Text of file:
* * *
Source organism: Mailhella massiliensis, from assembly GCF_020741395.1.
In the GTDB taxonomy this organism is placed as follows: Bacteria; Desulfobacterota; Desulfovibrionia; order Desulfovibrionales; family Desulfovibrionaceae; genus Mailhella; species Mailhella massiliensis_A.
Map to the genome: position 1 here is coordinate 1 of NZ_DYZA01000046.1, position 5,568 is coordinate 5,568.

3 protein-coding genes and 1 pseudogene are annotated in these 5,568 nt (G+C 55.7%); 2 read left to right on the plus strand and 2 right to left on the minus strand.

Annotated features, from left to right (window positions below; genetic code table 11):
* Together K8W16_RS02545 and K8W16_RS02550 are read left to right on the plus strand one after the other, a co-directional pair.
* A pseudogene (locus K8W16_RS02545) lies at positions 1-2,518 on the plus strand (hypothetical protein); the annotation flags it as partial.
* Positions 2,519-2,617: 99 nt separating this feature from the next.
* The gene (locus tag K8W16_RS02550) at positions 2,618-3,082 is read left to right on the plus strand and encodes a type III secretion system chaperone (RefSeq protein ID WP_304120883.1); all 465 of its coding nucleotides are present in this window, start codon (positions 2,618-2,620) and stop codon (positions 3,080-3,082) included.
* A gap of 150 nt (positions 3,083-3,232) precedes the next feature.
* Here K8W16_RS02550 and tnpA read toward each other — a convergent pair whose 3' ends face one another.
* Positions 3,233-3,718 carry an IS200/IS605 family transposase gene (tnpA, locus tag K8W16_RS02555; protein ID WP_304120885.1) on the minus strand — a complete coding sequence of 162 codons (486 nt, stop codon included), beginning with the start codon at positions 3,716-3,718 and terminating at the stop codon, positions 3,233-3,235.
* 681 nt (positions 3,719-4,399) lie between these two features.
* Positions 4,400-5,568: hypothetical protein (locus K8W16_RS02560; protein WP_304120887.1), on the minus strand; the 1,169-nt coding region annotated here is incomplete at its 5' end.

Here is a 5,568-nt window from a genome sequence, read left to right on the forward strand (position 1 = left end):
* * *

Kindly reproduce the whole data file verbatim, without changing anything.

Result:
Source organism: Mailhella massiliensis, from assembly GCF_020741395.1.
In the GTDB taxonomy this organism is placed as follows: Bacteria; Desulfobacterota; Desulfovibrionia; order Desulfovibrionales; family Desulfovibrionaceae; genus Mailhella; species Mailhella massiliensis_A.
Map to the genome: position 1 here is coordinate 1 of NZ_DYZA01000046.1, position 5,568 is coordinate 5,568.

3 protein-coding genes and 1 pseudogene are annotated in these 5,568 nt (G+C 55.7%); 2 read left to right on the plus strand and 2 right to left on the minus strand.

Annotated features, from left to right (window positions below; genetic code table 11):
* Together K8W16_RS02545 and K8W16_RS02550 are read left to right on the plus strand one after the other, a co-directional pair.
* A pseudogene (locus K8W16_RS02545) lies at positions 1-2,518 on the plus strand (hypothetical protein); the annotation flags it as partial.
* Positions 2,519-2,617: 99 nt separating this feature from the next.
* The gene (locus tag K8W16_RS02550) at positions 2,618-3,082 is read left to right on the plus strand and encodes a type III secretion system chaperone (RefSeq protein ID WP_304120883.1); all 465 of its coding nucleotides are present in this window, start codon (positions 2,618-2,620) and stop codon (positions 3,080-3,082) included.
* A gap of 150 nt (positions 3,083-3,232) precedes the next feature.
* Here K8W16_RS02550 and tnpA read toward each other — a convergent pair whose 3' ends face one another.
* Positions 3,233-3,718 carry an IS200/IS605 family transposase gene (tnpA, locus tag K8W16_RS02555; protein ID WP_304120885.1) on the minus strand — a complete coding sequence of 162 codons (486 nt, stop codon included), beginning with the start codon at positions 3,716-3,718 and terminating at the stop codon, positions 3,233-3,235.
* 681 nt (positions 3,719-4,399) lie between these two features.
* Positions 4,400-5,568: hypothetical protein (locus K8W16_RS02560; protein WP_304120887.1), on the minus strand; the 1,169-nt coding region annotated here is incomplete at its 5' end.

Here is a 5,568-nt window from a genome sequence, read left to right on the forward strand (position 1 = left end):